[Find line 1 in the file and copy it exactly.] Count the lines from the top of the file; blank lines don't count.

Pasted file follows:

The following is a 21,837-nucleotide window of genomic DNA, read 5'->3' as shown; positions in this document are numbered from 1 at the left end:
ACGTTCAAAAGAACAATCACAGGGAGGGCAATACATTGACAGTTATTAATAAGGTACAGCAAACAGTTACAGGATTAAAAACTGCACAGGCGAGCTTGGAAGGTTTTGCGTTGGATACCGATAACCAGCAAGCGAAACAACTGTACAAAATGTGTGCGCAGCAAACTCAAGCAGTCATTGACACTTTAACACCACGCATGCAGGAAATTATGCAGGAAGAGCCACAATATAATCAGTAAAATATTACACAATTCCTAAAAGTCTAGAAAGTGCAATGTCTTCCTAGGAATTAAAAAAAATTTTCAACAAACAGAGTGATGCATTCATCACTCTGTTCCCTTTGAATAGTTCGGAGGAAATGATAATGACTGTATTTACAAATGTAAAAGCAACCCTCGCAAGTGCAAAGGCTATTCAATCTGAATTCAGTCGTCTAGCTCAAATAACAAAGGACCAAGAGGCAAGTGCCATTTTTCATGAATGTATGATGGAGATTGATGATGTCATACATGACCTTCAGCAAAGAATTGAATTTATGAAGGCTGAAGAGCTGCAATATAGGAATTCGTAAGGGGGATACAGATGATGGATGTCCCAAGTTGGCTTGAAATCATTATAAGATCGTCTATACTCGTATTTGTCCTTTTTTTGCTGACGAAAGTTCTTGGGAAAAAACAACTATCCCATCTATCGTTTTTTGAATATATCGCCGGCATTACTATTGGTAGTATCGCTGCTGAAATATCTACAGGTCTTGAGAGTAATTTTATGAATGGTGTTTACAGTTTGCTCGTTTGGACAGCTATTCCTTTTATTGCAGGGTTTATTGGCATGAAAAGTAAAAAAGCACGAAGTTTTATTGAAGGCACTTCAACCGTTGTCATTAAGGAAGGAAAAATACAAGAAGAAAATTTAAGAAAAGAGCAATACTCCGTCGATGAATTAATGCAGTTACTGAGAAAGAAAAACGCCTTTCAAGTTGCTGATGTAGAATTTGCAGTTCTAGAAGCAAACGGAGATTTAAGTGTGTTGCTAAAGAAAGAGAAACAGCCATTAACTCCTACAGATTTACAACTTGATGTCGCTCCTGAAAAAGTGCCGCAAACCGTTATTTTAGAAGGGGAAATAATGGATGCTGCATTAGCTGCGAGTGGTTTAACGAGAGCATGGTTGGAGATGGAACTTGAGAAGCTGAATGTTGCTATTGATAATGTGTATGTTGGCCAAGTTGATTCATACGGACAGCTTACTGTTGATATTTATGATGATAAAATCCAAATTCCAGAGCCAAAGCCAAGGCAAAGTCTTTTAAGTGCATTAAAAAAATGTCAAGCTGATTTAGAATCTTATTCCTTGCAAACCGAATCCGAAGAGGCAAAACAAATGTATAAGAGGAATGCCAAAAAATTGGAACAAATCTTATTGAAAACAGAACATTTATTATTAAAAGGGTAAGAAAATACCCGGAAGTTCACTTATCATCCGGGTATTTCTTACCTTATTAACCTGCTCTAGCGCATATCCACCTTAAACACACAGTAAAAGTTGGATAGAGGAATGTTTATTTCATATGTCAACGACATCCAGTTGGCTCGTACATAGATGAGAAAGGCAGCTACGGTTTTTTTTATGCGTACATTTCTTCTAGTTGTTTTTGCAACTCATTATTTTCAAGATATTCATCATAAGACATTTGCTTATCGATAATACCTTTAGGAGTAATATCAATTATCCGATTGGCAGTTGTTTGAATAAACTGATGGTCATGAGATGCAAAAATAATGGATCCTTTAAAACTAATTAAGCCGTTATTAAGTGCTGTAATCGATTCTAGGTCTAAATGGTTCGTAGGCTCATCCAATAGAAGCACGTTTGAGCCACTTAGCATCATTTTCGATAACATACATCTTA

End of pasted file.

The following is a 21,837-nucleotide window of genomic DNA, read 5'->3' as shown; positions in this document are numbered from 1 at the left end: